The head of state. The commander-in-chief. The leader of the free world. The president of the United States is referred to by many titles, but none quite encapsulate Americans’ relationship with their elected leader — sometimes tenuous, sometimes deferential, but always intrigued.
Unbeknownst to most students, an intimate glimpse at the public personas and personal lives of the presidents can be found here on campus. A hidden gem on the fifth floor of Lauinger Library, the Booth Family Center for Special Collections houses a variety of artifacts and documents, among which is the Presidential Autographs collection.
The Booth Center is home to four scholarly collections: rare books, manuscripts, archives and works of visual art, housing more than 100,000 printed volumes in the Rare Book Collection alone. All four collections are carefully preserved in the state-of-the-art facility, which reopened in March 2015 after a year of renovation.
The Presidential Autographs Collection is in the manuscripts collection and contains memorabilia with signatures from every president since George Washington to Ronald Reagan.
The collection was first developed when the university acquired the papers of John Gilmary Shea, a former member of the history department at Georgetown and a preeminent historian of American Catholicism, who had amassed an immense collection of documents, including presidential signatures. Upon his death in 1892, his papers were donated to the university archives, and over time, the collection has amassed more and more presidential autographs.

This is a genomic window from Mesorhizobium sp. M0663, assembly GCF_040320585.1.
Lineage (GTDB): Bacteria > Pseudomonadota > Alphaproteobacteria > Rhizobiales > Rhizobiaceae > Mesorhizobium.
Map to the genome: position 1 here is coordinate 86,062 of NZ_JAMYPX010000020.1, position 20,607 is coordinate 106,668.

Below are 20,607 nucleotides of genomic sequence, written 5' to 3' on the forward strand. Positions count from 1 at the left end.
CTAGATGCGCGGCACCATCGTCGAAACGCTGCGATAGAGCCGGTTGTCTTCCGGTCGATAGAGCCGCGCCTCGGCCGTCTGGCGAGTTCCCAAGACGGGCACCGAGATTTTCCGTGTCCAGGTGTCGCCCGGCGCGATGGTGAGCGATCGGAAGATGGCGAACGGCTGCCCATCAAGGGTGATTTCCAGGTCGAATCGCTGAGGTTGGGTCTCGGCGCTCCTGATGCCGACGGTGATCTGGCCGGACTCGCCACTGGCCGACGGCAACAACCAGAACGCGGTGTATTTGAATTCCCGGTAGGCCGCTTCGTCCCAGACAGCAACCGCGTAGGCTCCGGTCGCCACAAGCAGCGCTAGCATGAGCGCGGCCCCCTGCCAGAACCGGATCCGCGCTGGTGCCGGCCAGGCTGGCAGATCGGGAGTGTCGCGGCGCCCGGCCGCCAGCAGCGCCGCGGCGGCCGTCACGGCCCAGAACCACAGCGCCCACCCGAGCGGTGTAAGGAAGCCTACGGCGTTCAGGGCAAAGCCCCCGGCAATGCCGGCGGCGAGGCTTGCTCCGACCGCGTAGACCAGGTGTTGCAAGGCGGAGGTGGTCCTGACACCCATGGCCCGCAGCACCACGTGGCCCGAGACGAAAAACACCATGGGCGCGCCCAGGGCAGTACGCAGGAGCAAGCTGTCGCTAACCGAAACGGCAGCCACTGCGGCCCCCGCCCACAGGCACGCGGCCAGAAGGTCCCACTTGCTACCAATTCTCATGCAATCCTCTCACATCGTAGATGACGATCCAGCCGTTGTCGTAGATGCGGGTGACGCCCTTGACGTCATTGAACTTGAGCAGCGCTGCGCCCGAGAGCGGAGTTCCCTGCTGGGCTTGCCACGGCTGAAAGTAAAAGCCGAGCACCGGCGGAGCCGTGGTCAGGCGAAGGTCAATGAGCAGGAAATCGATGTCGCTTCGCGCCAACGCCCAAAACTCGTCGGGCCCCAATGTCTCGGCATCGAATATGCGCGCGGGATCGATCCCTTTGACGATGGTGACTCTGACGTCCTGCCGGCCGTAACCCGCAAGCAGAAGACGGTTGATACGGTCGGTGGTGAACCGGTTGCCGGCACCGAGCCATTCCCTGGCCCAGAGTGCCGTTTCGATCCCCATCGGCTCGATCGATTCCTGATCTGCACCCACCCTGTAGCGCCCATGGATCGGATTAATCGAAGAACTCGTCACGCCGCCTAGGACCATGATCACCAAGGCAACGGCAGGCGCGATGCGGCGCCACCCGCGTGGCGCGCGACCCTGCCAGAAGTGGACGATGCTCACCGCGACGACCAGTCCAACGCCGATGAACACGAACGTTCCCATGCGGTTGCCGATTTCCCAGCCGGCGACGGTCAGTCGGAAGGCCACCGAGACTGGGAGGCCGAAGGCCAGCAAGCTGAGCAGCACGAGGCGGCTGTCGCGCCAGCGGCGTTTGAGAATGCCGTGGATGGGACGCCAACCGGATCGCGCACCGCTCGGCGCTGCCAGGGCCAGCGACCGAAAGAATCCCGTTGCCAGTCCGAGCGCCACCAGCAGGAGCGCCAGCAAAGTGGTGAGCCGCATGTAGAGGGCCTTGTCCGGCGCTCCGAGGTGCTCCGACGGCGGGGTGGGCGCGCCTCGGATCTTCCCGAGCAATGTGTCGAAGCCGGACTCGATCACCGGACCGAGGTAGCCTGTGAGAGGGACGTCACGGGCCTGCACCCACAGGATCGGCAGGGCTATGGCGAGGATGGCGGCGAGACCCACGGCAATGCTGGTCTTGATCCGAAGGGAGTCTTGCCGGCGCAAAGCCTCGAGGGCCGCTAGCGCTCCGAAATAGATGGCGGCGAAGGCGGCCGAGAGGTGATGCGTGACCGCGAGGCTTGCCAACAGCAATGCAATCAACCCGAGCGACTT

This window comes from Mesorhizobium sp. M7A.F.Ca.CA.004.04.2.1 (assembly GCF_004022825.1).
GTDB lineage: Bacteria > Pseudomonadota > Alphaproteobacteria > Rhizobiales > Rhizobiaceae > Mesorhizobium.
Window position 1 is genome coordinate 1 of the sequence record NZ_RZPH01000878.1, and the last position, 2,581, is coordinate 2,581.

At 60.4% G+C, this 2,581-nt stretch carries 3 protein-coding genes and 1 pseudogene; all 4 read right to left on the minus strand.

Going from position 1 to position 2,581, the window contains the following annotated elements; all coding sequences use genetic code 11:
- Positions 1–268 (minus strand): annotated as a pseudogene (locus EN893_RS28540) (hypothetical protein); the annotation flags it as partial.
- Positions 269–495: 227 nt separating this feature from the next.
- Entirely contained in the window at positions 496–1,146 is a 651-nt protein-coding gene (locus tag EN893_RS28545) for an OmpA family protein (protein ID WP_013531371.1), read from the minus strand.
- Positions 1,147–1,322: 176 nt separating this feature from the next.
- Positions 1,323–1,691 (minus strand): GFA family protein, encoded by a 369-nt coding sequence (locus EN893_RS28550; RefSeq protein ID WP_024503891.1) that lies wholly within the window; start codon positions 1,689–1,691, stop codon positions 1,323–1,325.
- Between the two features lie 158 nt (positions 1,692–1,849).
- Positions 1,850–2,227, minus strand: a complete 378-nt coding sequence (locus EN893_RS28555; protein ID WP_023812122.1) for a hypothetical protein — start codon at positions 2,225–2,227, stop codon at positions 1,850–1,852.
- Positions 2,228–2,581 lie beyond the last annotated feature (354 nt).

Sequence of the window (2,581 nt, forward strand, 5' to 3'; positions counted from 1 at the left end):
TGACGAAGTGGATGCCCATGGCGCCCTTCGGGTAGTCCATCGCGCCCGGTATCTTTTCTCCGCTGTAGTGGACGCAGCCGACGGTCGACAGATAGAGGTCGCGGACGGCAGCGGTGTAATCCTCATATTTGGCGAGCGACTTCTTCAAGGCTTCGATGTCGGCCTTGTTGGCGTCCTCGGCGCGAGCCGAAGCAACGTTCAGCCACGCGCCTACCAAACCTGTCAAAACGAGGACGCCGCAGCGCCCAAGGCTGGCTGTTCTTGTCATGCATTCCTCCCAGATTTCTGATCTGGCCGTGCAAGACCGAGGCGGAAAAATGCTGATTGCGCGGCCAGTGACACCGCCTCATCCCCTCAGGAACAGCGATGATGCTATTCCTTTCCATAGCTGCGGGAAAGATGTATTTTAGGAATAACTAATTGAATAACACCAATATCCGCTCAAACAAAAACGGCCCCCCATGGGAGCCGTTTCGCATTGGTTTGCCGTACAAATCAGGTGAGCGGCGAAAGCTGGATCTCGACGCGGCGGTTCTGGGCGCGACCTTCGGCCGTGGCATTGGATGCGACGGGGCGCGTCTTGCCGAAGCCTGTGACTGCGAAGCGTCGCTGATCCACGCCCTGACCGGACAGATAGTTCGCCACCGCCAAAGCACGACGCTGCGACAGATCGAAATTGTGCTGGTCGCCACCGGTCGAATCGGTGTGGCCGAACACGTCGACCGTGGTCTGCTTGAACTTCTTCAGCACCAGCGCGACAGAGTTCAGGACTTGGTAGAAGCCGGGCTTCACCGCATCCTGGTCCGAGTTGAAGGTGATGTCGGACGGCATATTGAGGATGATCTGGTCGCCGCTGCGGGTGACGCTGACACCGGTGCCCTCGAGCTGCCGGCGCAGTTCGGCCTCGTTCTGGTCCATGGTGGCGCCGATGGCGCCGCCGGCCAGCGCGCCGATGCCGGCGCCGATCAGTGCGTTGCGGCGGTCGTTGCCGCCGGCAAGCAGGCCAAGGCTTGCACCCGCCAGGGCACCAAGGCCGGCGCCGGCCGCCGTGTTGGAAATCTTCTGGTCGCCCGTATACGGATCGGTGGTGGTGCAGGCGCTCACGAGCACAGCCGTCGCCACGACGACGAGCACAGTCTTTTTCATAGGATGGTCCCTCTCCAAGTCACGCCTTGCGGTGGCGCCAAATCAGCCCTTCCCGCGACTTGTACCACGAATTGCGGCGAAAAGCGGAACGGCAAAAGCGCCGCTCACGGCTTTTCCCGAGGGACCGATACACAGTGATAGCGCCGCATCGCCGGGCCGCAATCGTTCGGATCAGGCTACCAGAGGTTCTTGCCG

One of the oldest items in the collection is a letter written by Washington to Colonel Daniel Morgan. Dated July 26, 1777 and emblazoned with the distinctive signature of the nation’s first president, the letter helps to explain a variety of Washington’s strategies throughout the Revolutionary War.
Lynn Conway, who has served as the university archivist for almost 17 years, said that the letter provided context and insight into the famed general’s thought process.
“It’s also not just an artifact with a signature. There’s a lot of interesting information that’s being conveyed. There’s tactics; there’s just the fact that communication during this time was such a delay that Washington actually has to go through a whole series of ‘If this, then that,’” Conway said. “You think of how difficult it must have been to coordinate what was going on when you were literally sitting and writing a letter.”
Most of the letters can be handled directly, but some of them are more fragile and must be kept in a